New housing market data shows ‘start of the long-awaited slowdown’
MARC DA SILVA
UK residential transactions totalled 96,290 in June, down 55.1% when compared with last year and 3.1% lower than the previous month, according to the latest HMRC Property Transaction data.
HMRC also reported that the number of non-residential transactions was 8,850 in June 2022, around 24.3% lower than the previous year and 9.5% lower than the previous month.
The sharp drop in transactions year-on-year is unsurprising given the impact of the stamp duty holiday on the volume of property deals.
“The drop-off compared to May is a more accurate gauge of where the market is headed, as soaring inflation and rising interest rates suck confidence out of the market,” said Ross Boyd, founder of mortgage comparison platform Dashly.com.
The data from HMRC reveals that residential property transactions in June were down 7.9% on the prior month.
Jason Tebb, CEO of OnTheMarket, commented: “Transaction levels were slightly lower in June compared with May, however while the frenetic pace of the housing market may have slowed, the market continues to show remarkable resilience.
“As evidence emerges of more stock becoming available, we’re seeing the beginning of an inevitable rebalancing of supply and demand, yet this will take time.”
Charlotte Nixon, mortgage spokesperson at Quilter, firmly believes that “the wind had finally been knocked out of the sails of the housing market”.
She continued: “In comparison to pre-pandemic levels, June 2022 saw transactions dip below 100,000 for the first time since June 2013 – excluding the 2020 anomaly – suggesting the HMRC said the figures needed to be treated with caution as transactions in June 2021 were significantly impacted by forestalling caused by temporarily increased nil rate bands of stamp duty (SDLT) and land transaction tax (LTT).”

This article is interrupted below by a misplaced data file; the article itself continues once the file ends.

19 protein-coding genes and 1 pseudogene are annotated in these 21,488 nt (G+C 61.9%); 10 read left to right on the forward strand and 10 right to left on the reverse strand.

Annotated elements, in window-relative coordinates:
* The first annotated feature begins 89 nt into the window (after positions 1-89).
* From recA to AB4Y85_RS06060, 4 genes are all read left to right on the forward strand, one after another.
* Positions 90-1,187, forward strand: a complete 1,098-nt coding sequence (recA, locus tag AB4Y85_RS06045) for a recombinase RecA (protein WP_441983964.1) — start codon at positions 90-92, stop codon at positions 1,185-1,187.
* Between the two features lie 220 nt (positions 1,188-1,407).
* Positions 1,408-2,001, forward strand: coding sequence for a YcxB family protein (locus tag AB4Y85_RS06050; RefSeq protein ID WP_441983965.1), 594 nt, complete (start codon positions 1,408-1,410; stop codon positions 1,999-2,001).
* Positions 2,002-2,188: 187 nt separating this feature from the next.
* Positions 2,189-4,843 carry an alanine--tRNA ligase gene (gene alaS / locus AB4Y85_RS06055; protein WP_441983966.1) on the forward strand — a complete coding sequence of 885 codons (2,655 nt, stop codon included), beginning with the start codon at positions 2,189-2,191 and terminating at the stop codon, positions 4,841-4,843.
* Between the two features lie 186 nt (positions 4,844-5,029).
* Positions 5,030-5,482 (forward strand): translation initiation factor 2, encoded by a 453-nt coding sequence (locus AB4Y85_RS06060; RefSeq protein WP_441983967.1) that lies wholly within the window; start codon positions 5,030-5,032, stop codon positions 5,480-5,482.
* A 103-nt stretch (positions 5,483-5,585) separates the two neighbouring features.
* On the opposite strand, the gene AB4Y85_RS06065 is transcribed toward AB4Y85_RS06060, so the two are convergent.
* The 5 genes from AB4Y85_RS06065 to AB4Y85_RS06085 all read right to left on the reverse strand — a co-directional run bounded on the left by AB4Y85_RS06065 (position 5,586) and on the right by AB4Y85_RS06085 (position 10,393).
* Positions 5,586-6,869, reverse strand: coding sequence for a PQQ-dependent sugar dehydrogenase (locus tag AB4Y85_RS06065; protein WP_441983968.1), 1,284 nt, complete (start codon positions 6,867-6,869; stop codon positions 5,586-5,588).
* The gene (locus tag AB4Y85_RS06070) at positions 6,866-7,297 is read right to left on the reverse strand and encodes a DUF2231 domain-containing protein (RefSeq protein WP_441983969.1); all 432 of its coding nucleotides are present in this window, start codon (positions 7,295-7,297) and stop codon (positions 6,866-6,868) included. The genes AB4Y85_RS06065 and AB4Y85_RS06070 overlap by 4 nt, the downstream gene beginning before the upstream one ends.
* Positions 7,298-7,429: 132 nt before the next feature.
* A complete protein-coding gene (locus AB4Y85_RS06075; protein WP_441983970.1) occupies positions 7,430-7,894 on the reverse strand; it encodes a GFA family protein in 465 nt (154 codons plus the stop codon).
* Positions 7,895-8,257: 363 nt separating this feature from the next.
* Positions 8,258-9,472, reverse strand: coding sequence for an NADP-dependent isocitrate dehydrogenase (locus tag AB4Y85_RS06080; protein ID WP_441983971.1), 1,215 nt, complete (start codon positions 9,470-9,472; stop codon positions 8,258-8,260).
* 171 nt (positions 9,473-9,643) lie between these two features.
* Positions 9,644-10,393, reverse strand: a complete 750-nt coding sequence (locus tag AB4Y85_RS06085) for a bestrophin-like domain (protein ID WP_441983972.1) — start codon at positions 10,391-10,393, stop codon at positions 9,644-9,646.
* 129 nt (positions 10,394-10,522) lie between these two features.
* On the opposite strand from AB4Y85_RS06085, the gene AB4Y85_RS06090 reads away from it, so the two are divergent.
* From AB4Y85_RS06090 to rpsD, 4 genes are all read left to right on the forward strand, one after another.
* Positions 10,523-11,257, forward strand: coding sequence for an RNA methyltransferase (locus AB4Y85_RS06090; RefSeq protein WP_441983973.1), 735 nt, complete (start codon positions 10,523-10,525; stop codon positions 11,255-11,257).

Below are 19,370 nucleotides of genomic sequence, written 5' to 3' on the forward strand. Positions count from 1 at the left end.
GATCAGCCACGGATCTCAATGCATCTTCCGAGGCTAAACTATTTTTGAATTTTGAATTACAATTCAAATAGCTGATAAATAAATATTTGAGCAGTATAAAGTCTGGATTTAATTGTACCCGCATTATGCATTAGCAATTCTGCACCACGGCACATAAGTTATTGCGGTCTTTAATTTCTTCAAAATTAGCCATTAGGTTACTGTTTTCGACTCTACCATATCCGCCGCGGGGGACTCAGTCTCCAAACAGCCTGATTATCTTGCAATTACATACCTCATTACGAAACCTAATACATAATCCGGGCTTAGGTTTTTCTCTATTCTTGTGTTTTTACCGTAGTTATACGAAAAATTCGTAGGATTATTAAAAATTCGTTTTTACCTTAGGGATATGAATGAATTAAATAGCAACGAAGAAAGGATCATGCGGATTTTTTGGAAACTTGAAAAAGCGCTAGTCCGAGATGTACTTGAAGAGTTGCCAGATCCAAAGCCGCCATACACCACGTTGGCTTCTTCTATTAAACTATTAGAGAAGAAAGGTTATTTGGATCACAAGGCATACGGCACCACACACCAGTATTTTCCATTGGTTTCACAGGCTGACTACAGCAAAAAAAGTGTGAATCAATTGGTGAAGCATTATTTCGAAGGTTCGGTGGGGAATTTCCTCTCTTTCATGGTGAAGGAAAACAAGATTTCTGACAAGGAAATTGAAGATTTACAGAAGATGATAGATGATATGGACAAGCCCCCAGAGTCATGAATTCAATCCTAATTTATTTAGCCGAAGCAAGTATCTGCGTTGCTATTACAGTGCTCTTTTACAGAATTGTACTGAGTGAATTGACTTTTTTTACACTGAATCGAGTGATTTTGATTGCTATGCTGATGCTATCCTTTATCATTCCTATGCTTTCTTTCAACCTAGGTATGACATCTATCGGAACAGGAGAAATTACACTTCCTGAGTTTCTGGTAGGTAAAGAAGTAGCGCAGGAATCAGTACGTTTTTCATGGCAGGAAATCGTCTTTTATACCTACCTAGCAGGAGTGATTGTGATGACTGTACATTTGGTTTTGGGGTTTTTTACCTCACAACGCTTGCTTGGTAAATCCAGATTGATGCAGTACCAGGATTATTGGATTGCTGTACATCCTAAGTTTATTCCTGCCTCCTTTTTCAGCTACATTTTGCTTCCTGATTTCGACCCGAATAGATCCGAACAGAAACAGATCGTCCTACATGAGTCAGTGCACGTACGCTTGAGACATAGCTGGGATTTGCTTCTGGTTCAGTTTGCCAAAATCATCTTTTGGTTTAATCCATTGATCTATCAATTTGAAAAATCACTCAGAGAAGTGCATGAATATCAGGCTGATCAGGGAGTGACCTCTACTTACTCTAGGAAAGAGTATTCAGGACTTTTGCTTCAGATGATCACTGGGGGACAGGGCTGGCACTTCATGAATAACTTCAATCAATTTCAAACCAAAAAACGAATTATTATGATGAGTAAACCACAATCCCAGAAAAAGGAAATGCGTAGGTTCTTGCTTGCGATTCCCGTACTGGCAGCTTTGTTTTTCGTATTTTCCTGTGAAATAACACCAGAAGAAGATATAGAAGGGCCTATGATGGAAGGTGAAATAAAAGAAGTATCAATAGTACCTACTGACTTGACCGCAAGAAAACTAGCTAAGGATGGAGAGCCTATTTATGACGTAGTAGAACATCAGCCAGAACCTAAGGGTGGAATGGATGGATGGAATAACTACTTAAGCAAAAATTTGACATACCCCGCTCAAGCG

“UK monthly property transactions have slowed dramatically in comparison to the rapid pace witnessed in June last year when the first stage of the stamp duty holiday was withdrawn, and they now sit even lower than pre-pandemic levels. With the cost-of-living crisis now weighing heavily on people’s finances, we may be witnessing the start of the long-awaited slowdown.”
Jeremy Leaf, north London estate agent, commented: “Although inevitably reflecting activity of several months previously, these figures are always a better indicator of housing market strength than more volatile house prices.
“The latest numbers are no exception and show how the cost-of-living crisis and rising interest rates in particular have contributed to an increase in the length and reduction in the number of transactions.
“Nevertheless, at the sharp end we continue to see a steely determination to move, particularly from those keen to take advantage of attractive mortgage offers which are imminently expiring.”